When Lillian Coakley told members of her weight-loss support group that she was on a waiting list of 10 years for critical weight-reduction surgery, they were shocked.
“People are going to die on this list,” they told the 42-year-old Nova Scotia mother of two, who is on a list of more than 2,000 people in the province.
That mid-July day, a frustrated Coakley, who is five-foot-six and weighs 372 pounds, returned home and devised her “Bitch To” list.
She fired off the same email to various government and health officials, criticizing the health-care system for failing those with obesity issues.
In it, she included her own obituary, which noted that her body would be cremated, so that it would not be “carried away to her final resting place by a tractor.”
Someone forwarded her message to obesity specialist Dr. Yoni Freedhoff of Ottawa, who posted part of it on his blog Weighty Matters. Since then, it’s gone viral and Coakley has become a poster girl of sorts for what’s wrong with funding for bariatric surgery.
Amid the responses in cyberspace — where she has been both lauded for her courage to speak out and lambasted for not trying hard enough to lose weight — came an offer to have the procedure done for free in Mexico.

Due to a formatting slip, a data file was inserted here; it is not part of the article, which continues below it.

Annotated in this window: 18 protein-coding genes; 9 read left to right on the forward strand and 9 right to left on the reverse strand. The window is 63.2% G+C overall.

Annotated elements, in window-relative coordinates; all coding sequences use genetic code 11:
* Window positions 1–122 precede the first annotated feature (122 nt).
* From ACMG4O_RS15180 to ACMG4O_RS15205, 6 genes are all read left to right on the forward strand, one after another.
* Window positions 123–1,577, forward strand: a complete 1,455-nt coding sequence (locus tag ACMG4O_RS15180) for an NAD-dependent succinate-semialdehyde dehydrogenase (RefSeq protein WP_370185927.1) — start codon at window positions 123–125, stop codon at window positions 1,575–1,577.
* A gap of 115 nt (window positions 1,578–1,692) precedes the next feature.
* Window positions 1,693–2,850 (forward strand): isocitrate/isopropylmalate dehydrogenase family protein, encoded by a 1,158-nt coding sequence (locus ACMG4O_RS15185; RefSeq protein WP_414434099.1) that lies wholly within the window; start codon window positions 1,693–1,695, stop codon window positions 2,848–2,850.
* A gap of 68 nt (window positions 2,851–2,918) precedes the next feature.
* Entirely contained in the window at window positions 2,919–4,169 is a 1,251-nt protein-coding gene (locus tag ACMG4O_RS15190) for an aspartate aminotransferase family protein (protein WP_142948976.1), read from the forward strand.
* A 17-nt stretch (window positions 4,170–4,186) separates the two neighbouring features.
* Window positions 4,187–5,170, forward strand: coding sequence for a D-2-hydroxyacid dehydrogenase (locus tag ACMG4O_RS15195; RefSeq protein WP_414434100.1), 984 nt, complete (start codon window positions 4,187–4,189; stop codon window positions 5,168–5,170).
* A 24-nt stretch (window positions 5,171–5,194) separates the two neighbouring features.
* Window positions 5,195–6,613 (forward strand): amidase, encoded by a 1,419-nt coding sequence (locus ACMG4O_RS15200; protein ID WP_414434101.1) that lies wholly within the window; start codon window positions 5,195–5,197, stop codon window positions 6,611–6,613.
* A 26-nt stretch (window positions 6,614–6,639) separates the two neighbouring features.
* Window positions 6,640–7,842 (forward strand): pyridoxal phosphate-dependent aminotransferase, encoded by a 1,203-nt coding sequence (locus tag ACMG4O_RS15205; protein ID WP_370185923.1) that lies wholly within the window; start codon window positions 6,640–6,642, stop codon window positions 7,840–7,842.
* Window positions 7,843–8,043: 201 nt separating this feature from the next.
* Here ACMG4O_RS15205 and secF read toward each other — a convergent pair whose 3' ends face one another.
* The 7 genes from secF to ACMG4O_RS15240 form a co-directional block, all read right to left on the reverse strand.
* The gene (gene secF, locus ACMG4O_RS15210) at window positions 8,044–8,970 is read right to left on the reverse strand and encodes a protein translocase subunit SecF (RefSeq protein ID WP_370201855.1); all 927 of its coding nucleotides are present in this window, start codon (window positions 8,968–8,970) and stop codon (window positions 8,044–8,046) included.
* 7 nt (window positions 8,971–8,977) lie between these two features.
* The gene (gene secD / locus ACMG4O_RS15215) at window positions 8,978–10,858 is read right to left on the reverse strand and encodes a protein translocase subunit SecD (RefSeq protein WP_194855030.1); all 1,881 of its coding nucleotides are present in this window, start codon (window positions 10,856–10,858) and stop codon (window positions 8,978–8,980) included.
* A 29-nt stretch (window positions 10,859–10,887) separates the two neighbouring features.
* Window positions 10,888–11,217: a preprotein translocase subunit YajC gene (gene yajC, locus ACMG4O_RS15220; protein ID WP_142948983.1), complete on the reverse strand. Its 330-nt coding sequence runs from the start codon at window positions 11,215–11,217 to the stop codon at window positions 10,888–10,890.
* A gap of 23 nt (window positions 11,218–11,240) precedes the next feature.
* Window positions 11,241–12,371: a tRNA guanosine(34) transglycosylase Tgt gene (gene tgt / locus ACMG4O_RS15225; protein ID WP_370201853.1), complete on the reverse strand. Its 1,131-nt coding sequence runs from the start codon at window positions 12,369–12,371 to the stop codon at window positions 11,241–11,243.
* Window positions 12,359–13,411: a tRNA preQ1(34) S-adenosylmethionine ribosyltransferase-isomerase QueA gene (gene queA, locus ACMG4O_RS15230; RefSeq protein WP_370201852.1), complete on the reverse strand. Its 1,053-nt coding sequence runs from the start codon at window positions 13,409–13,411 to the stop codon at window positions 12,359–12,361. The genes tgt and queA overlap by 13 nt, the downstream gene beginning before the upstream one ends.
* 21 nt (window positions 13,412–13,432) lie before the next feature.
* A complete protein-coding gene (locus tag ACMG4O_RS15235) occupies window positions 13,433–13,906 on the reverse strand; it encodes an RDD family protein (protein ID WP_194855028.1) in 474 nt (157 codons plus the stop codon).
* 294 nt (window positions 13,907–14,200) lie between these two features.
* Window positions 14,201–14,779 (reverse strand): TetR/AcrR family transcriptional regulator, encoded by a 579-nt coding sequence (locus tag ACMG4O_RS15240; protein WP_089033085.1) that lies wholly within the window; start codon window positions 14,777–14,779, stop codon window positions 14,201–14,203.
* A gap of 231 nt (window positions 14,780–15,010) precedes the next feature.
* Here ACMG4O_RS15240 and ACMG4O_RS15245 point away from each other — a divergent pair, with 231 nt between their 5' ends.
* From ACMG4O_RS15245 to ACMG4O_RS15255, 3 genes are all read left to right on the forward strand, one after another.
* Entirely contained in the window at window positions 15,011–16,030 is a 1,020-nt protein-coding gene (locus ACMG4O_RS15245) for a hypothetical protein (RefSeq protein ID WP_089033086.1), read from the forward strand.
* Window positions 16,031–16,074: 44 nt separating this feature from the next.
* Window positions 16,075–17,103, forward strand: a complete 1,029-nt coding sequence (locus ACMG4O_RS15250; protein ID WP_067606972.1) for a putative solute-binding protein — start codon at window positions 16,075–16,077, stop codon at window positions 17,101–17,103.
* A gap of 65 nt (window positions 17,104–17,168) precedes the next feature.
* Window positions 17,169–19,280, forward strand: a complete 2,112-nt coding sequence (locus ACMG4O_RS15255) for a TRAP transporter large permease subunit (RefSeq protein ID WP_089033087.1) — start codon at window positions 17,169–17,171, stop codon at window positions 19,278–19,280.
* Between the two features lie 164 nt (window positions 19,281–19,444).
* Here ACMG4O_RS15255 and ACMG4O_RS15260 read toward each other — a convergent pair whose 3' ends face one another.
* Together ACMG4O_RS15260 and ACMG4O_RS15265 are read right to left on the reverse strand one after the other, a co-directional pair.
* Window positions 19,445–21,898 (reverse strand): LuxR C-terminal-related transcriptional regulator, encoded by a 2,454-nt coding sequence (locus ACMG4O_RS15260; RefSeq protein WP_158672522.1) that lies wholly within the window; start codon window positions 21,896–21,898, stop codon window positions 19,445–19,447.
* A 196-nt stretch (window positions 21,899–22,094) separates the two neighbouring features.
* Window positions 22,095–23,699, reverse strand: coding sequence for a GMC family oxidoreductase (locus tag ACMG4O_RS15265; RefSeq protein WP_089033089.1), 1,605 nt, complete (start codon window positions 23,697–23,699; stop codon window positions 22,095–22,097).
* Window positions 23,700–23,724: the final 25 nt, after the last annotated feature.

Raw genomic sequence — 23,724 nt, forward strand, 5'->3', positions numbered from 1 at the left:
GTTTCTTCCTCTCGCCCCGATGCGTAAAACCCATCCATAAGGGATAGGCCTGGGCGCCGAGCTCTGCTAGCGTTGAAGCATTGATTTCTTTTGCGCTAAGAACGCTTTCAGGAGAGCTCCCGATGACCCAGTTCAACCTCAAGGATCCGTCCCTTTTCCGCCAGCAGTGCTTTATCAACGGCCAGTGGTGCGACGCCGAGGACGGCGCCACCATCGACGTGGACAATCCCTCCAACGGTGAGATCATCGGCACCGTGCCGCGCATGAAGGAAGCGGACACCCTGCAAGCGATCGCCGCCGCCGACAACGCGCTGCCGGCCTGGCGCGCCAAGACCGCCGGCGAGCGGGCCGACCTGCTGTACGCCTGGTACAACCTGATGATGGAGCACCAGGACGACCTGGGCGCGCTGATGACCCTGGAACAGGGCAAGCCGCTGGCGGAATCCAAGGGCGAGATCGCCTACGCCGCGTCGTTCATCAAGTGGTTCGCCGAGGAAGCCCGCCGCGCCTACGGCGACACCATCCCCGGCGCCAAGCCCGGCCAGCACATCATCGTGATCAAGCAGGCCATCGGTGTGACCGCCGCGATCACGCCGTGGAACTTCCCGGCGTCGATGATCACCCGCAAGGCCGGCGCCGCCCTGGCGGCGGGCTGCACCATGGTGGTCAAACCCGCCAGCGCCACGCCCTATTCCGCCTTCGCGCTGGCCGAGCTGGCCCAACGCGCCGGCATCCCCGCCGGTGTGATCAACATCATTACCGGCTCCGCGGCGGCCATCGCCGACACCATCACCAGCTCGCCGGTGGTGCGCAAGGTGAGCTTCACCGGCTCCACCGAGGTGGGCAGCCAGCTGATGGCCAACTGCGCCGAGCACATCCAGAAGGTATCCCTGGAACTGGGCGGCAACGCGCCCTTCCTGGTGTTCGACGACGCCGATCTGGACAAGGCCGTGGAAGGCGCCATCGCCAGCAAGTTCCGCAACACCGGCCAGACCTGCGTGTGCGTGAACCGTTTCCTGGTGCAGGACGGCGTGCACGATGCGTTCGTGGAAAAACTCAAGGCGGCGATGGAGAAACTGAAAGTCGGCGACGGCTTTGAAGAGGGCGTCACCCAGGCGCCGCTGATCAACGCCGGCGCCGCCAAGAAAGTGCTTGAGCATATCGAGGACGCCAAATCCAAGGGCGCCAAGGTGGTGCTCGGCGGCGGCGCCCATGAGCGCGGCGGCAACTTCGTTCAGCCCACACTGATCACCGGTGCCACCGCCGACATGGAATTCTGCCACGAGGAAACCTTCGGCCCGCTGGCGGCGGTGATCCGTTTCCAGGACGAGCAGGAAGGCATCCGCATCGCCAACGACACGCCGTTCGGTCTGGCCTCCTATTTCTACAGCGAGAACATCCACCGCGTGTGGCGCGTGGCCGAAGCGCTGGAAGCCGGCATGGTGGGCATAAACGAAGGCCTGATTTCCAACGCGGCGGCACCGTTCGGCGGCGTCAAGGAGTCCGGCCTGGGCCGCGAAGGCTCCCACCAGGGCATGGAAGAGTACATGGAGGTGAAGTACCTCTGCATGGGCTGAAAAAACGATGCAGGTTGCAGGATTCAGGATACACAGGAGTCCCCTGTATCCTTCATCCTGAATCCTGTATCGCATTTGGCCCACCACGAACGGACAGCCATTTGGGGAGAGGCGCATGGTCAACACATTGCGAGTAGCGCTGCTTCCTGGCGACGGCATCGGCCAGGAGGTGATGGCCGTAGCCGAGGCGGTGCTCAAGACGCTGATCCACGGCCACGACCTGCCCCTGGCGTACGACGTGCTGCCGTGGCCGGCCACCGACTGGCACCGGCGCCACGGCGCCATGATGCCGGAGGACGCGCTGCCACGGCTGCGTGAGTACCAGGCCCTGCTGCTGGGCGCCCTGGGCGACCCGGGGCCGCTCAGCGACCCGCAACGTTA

“I’m really overwhelmed,” Coakley told the Toronto Star from her home in Sackville, where the single mom lives with her sons, aged 23 and 13.
“I’m nervous about jumping two borders to have surgery, especially when it’s offered in my country.... Our government should step up. I don’t really like the thought of going out of my country. That’s the part that scares the daylights out of me.”
But Coakley, who only recently travelled outside her province for the first time to New Brunswick, notes: “What scares me more is being 600, 700 or 800 pounds and being stuck in my bedroom and having my children have to tend to me.”
Coakley was referred in February by her family doctor for a sleeve gastrectomy. The procedure reduces the stomach by about 80 per cent and suppresses the hormone that causes hunger.
She also suffers from asthma, sleep apnea, high blood pressure and could be susceptible to Type 2 diabetes.
In Nova Scotia, which has the second-highest prevalence of obesity and Type 2 diabetes in Canada, the current wait time for weight-loss surgery exceeds 10 years. Capital Health says it is working to increase its capacity so patients receive treatment sooner.
“The fact that she’s on a wait list of 10 years for a procedure that will, in fact, lengthen her life, cure her co-morbidities and improve her quality of life really doesn’t speak well to the state of health-care funding for obesity treatment programs in Canada,” Freedhoff, a family physician, said.
The cost factor
• Coakley, who works for a customer-care call centre and earns about $24,000 annually, cannot afford treatment at a private clinic, where the procedure would cost upwards of $10,000.
• The prospect of receiving free surgery surfaced when she was contacted by Saskatoon-based Weight No More Consulting, which links clients with international weight-loss surgeons.